The study randomized 353 patients at 21 sites in the U.S. At 12 months, 61.1 percent of patients in the VGLB group and 61.7 percent of patients in the radiofrequency ablation group met the primary efficacy endpoint of freedom from AF at 12 months. Primary adverse events were found in 11.8 percent of patients in the VGLB group and 14.5 percent of patients in the radiofrequency ablation group. After excluding cardioversions, the clinical primary adverse event rates were 5.3 percent and 6.4 percent, respectively.

The mean procedure time was 236 minutes with VGLB and 193 minutes with radiofrequency ablation, while the mean ablation time was 173.8 minutes and 151.2 minutes, respectively. Single procedure success was found in 61.1 percent of patients in each group.

The operators were experienced with radiofrequency ablation, but they did not have much experience with VGLB. Before the study, only 23 percent of operators had performed more than five VGLB procedures and 7 percent had performed more than 10 such procedures. None of the operators had performed more than 100 VGLB procedures.

“With experience, you have improvements in efficacy and improvements in safety,” says presenter Vivek Y. Reddy, MD, of Mount Sinai School of Medicine in New York. “In fact, one study suggests it’s after you do 100 procedures that your success rate really starts to increase into the 80-85 percent success rate.

"Will that happen with the laser balloon? I would guess yes. Of course, we need more data to really prove that.”

The HeartLight VGLB system (CardioFocus) is an investigational device and is not FDA-approved. CardioFocus funded the trial.

Early Micra TPS analysis shows 100% success in implantation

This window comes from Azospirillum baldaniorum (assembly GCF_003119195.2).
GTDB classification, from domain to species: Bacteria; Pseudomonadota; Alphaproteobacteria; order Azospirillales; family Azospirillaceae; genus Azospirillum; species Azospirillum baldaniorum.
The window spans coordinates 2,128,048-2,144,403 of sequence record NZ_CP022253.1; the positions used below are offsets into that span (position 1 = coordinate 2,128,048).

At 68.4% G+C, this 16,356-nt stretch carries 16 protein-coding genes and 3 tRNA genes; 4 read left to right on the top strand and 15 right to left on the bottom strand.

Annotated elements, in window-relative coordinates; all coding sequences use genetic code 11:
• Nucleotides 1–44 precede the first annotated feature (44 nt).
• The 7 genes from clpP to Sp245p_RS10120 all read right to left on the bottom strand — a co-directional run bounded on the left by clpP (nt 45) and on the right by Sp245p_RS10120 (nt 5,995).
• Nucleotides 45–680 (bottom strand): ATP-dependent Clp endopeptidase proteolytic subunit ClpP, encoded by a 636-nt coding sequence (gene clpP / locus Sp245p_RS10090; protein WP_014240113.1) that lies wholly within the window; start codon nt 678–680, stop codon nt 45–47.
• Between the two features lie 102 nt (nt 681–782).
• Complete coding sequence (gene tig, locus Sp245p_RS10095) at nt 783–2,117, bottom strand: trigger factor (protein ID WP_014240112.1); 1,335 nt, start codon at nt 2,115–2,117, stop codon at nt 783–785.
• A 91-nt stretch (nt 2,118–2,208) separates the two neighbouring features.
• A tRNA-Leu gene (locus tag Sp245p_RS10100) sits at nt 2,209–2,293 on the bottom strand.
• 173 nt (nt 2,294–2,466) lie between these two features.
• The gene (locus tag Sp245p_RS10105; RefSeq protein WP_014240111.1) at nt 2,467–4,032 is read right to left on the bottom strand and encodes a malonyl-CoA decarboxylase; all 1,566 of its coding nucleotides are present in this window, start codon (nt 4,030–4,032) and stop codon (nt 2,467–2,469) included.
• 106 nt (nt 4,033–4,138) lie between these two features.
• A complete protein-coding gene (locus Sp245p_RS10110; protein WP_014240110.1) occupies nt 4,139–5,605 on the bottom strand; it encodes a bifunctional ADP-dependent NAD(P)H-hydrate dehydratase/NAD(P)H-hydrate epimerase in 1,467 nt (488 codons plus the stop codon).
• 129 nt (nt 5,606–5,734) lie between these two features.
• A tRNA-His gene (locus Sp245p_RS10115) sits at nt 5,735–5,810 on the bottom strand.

All 140 patients analyzed and enrolled in a single-arm, multicenter trial had successful implants with the Micra Transcatheter Pacing System (TPS), a miniaturized leadless pacemaker that is not yet approved in the U.S.

After a mean follow-up of 1.9 months, all but one of the patients were alive and remained in the study. The one death was unrelated to the procedure. Serious adverse events occurred in 5.7 percent of patients, and two patients required hospitalization.

There were no unforeseen events, no device telemetry issues, no dislodgements, no infections and no reoperations.

“I’ve been involved in pacing now for 30 years, and I’ve never seen such results,” says researcher Philippe Ritter, MD, of Hopital Haut-Leveque in Pessac, France, adding that this study was the first in-human experience of a miniaturized leadless pacemaker.

This analysis was the first of three prespecified analyses and occurred after the first 60 patients passed their three-month follow-up.

The mean implant time was 37 minutes. During the implant, 59 percent of the procedures were successful after one deployment, 81 percent were successful within two deployments and 96 percent were successful within four deployments.

The Micra TPS’s volume is 93 percent less than a conventional system, while its mass is 10 times less. The battery service life of the Micra TPS (Medtronic) is 9.6 years compared with 10.3 years for a conventional system.

Two other analyses are scheduled: the primary objective analysis will occur after the first 300 patients passed their three-month follow-up, while a long-term performance analysis is planned for after the first 700 patients are followed for 12 months.